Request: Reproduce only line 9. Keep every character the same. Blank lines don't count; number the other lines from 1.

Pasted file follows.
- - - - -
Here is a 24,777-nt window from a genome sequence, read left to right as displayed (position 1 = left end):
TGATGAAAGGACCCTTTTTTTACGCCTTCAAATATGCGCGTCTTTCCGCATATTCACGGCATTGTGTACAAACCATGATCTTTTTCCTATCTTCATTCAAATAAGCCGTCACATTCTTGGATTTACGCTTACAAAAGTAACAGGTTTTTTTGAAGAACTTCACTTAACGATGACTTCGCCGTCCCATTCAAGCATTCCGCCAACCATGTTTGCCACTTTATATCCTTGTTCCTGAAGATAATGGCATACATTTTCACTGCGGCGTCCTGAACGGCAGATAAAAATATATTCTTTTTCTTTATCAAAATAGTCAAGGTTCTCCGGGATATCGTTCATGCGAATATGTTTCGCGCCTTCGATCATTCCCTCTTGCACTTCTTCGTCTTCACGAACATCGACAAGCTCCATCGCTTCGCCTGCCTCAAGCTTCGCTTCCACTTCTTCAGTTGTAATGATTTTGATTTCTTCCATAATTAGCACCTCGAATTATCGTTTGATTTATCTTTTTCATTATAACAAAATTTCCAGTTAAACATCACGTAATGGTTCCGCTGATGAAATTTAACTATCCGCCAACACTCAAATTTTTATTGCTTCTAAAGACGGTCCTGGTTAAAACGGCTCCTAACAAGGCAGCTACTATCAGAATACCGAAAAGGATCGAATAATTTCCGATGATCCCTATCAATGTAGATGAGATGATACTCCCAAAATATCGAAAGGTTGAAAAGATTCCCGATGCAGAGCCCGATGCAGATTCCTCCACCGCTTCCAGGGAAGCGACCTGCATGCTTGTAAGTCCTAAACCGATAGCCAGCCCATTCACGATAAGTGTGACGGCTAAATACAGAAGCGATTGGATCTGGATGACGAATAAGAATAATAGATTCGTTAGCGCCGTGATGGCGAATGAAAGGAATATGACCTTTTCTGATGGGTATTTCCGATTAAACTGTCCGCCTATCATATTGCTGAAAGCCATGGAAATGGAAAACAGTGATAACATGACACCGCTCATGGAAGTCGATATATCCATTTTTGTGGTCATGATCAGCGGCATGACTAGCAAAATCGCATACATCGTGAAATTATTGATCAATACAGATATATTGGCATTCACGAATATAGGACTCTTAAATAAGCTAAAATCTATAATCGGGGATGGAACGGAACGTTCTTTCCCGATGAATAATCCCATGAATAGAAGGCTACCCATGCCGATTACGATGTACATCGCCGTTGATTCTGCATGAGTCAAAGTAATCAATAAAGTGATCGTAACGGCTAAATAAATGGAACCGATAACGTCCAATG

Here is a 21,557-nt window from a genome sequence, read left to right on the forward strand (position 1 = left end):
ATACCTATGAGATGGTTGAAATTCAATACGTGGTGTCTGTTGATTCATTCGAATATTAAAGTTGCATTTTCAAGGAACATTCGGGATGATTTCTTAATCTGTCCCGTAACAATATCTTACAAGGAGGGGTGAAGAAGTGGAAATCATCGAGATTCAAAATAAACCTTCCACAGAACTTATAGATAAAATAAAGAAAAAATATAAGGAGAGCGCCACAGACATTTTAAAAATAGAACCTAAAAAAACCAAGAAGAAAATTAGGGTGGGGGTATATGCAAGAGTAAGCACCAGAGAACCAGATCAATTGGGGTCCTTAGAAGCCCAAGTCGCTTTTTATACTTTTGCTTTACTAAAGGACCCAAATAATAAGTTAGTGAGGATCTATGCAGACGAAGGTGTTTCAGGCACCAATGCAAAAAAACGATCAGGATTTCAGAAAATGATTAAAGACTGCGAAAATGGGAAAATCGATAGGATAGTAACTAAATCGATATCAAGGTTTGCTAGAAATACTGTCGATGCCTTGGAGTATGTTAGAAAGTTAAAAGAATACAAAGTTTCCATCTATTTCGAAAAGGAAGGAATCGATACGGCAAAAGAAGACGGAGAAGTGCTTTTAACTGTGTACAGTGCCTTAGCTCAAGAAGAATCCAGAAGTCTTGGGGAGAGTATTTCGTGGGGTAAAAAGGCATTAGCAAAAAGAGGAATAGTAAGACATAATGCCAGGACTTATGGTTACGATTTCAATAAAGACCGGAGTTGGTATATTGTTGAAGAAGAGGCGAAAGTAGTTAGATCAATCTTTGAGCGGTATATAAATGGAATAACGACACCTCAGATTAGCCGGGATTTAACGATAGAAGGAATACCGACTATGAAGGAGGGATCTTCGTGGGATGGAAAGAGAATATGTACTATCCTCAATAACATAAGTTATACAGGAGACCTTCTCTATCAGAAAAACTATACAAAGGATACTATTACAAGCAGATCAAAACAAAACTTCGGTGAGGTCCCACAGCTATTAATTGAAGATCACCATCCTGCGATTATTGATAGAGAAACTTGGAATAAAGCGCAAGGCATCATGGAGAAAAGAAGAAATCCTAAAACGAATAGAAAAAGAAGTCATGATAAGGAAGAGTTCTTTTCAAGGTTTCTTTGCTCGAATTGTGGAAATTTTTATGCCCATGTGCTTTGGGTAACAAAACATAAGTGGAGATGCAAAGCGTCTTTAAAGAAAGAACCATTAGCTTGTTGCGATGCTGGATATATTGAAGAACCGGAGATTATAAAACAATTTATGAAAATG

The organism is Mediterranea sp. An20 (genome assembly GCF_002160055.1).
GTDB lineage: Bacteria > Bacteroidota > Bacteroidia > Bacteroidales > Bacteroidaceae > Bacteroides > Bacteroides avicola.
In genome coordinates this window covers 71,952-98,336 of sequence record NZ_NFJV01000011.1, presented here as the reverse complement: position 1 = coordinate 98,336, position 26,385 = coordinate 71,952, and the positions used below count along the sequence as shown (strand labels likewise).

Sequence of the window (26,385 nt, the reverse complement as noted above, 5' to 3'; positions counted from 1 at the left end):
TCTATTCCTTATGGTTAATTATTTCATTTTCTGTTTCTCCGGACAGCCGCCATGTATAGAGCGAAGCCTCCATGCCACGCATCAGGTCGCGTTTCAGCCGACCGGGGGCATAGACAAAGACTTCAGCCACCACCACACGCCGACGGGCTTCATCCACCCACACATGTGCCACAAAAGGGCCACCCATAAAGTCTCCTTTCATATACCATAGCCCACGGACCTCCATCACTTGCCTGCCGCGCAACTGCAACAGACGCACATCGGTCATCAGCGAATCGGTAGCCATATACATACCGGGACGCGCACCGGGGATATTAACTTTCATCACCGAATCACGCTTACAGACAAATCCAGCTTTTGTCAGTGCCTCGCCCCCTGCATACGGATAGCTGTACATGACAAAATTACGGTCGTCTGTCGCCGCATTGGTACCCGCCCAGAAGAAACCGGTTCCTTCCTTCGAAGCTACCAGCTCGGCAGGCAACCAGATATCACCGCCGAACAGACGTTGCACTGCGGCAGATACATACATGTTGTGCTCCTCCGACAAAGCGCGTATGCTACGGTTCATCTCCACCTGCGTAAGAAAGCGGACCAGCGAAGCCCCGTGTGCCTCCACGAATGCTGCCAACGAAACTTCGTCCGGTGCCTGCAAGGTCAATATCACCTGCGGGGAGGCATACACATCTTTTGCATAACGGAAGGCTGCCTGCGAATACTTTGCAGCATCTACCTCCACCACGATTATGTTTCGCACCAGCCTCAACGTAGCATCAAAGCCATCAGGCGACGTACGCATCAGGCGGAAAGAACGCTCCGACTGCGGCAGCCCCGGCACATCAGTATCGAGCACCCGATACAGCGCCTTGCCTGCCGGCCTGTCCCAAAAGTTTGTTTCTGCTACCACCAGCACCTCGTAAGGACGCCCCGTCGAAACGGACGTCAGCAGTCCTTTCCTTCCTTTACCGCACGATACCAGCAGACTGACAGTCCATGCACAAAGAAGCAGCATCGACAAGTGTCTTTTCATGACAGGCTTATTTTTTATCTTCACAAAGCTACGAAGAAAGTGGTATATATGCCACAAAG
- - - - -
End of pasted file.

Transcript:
TCTATTCCTTATGGTTAATTATTTCATTTTCTGTTTCTCCGGACAGCCGCCATGTATAGAGCGAAGCCTCCATGCCACGCATCAGGTCGCGTTTCAGCCGACCGGGGGCATAGACAAAGACTTCAGCCACCACCACACGCCGACGGGCTTCATCCACCCACACATGTGCCACAAAAGGGCCACCCATAAAGTCTCCTTTCATATACCATAGCCCACGGACCTCCATCACTTGCCTGCCGCGCAACTGCAACAGACGCACATCGGTCATCAGCGAATCGGTAGCCATATACATACCGGGACGCGCACCGGGGATATTAACTTTCATCACCGAATCACGCTTACAGACAAATCCAGCTTTTGTCAGTGCCTCGCCCCCTGCATACGGATAGCTGTACATGACAAAATTACGGTCGTCTGTCGCCGCATTGGTACCCGCCCAGAAGAAACCGGTTCCTTCCTTCGAAGCTACCAGCTCGGCAGGCAACCAGATATCACCGCCGAACAGACGTTGCACTGCGGCAGATACATACATGTTGTGCTCCTCCGACAAAGCGCGTATGCTACGGTTCATCTCCACCTGCGTAAGAAAGCGGACCAGCGAAGCCCCGTGTGCCTCCACGAATGCTGCCAACGAAACTTCGTCCGGTGCCTGCAAGGTCAATATCACCTGCGGGGAGGCATACACATCTTTTGCATAACGGAAGGCTGCCTGCGAATACTTTGCAGCATCTACCTCCACCACGATTATGTTTCGCACCAGCCTCAACGTAGCATCAAAGCCATCAGGCGACGTACGCATCAGGCGGAAAGAACGCTCCGACTGCGGCAGCCCCGGCACATCAGTATCGAGCACCCGATACAGCGCCTTGCCTGCCGGCCTGTCCCAAAAGTTTGTTTCTGCTACCACCAGCACCTCGTAAGGACGCCCCGTCGAAACGGACGTCAGCAGTCCTTTCCTTCCTTTACCGCACGATACCAGCAGACTGACAGTCCATGCACAAAGAAGCAGCATCGACAAGTGTCTTTTCATGACAGGCTTATTTTTTATCTTCACAAAGCTACGAAGAAAGTGGTATATATGCCACAAAG